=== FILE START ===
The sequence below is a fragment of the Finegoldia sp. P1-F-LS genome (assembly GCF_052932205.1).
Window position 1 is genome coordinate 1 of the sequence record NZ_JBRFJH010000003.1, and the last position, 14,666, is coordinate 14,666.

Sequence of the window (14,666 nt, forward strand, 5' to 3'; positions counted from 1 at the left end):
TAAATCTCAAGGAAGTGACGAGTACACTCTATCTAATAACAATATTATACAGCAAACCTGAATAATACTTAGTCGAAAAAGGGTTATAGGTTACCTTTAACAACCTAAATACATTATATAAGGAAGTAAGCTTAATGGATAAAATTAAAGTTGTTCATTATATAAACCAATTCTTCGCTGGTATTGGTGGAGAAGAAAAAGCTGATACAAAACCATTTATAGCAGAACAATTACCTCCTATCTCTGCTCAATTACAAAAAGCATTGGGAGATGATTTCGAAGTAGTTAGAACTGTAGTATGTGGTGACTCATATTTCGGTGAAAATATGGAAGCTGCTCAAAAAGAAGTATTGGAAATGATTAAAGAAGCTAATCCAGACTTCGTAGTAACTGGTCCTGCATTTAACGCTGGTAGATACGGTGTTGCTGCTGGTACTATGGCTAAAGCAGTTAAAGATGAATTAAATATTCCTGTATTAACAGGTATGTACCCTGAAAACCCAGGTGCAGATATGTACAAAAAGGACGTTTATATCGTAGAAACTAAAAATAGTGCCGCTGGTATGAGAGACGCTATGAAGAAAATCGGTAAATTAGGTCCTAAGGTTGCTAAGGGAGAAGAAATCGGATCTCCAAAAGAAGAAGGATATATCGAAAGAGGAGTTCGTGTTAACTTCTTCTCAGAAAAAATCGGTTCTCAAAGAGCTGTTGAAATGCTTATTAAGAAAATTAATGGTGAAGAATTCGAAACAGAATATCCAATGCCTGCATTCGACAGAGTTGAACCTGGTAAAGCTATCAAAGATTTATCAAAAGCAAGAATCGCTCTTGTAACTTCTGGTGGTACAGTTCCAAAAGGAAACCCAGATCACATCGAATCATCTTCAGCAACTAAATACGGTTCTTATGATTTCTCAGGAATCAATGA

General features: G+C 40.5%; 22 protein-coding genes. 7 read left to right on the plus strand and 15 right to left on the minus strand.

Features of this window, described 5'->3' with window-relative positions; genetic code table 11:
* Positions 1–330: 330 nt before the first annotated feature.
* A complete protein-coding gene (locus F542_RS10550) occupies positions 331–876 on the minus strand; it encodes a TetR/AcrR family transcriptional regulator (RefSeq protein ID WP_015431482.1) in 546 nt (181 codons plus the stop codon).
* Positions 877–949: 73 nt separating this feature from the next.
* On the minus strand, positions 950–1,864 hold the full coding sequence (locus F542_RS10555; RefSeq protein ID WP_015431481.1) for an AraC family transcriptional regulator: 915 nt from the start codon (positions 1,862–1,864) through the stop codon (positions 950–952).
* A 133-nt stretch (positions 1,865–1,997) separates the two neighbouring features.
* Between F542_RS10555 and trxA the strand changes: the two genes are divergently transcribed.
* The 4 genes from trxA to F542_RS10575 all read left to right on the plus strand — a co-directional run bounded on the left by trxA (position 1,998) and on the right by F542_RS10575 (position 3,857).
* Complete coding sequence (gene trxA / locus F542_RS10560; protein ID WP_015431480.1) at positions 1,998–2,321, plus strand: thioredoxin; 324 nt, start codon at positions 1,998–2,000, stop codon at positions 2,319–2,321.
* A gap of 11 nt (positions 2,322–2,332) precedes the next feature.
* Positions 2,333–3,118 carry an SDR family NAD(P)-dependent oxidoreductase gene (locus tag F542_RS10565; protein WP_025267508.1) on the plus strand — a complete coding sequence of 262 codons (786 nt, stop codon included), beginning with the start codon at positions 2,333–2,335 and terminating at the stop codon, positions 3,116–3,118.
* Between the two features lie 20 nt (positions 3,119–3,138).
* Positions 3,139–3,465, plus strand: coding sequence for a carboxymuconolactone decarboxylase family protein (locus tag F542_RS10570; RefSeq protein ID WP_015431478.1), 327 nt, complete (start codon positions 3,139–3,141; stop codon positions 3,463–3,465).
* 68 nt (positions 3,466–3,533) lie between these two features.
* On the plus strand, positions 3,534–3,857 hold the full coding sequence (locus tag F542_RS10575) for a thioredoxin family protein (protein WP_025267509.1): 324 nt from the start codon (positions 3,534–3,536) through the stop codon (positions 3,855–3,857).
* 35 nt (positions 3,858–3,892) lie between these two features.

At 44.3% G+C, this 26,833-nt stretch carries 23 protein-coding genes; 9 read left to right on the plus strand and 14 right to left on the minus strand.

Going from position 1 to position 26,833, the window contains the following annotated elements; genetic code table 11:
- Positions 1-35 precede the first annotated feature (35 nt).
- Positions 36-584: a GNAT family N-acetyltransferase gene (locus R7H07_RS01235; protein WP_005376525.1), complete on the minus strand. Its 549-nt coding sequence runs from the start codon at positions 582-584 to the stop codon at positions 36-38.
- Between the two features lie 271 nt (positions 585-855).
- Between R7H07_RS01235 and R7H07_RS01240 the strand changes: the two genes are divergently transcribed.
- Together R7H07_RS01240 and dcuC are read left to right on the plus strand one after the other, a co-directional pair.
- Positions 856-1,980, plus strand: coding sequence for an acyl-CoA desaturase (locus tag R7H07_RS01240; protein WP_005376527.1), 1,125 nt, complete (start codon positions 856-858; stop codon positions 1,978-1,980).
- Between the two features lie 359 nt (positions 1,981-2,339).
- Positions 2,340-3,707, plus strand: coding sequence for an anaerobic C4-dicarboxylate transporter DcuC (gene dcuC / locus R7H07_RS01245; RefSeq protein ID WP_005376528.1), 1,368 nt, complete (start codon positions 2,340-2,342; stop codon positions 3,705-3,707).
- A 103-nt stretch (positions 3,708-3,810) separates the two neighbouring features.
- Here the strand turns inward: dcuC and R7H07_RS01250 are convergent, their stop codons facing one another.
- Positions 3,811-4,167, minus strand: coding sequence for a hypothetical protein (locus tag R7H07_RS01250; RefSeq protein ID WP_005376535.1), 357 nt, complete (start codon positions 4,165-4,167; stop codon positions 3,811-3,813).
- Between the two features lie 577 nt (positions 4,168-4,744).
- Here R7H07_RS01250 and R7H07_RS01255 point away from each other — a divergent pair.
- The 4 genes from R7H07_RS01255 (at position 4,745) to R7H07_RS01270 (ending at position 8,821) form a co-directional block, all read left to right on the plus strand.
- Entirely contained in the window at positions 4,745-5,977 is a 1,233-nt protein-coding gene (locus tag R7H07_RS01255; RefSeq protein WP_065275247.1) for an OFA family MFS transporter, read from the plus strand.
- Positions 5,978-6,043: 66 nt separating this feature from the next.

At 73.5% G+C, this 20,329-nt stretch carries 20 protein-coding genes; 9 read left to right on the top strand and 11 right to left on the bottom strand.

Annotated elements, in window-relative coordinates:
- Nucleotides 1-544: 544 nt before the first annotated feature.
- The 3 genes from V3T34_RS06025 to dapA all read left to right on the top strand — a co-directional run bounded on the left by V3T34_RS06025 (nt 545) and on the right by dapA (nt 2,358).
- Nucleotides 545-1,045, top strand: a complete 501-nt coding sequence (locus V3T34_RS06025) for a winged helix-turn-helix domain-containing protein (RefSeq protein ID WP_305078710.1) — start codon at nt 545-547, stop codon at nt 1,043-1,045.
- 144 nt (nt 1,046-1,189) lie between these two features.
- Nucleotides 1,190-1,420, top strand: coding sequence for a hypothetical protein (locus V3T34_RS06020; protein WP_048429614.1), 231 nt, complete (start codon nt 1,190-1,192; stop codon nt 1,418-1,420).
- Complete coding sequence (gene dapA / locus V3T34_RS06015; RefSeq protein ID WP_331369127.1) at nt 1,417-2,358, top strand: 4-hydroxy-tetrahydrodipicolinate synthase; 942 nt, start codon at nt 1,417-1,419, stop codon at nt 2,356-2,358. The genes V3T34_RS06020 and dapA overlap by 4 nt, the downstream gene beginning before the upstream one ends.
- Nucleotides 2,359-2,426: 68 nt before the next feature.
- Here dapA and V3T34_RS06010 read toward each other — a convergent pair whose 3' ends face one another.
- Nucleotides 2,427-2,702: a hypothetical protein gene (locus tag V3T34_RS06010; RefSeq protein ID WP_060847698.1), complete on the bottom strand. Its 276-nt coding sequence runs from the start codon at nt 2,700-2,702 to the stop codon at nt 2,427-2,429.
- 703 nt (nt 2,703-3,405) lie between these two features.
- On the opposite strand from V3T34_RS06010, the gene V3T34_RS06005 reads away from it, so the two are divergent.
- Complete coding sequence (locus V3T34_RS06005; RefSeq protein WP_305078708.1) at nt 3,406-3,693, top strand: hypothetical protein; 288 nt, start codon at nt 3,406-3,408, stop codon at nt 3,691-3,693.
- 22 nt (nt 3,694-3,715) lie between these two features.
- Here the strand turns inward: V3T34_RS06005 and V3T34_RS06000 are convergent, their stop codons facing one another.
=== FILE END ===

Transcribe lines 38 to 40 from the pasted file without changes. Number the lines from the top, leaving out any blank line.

- Entirely contained in the window at positions 4,745-5,977 is a 1,233-nt protein-coding gene (locus tag R7H07_RS01255; RefSeq protein WP_065275247.1) for an OFA family MFS transporter, read from the plus strand.
- Positions 5,978-6,043: 66 nt separating this feature from the next.

At 73.5% G+C, this 20,329-nt stretch carries 20 protein-coding genes; 9 read left to right on the top strand and 11 right to left on the bottom strand.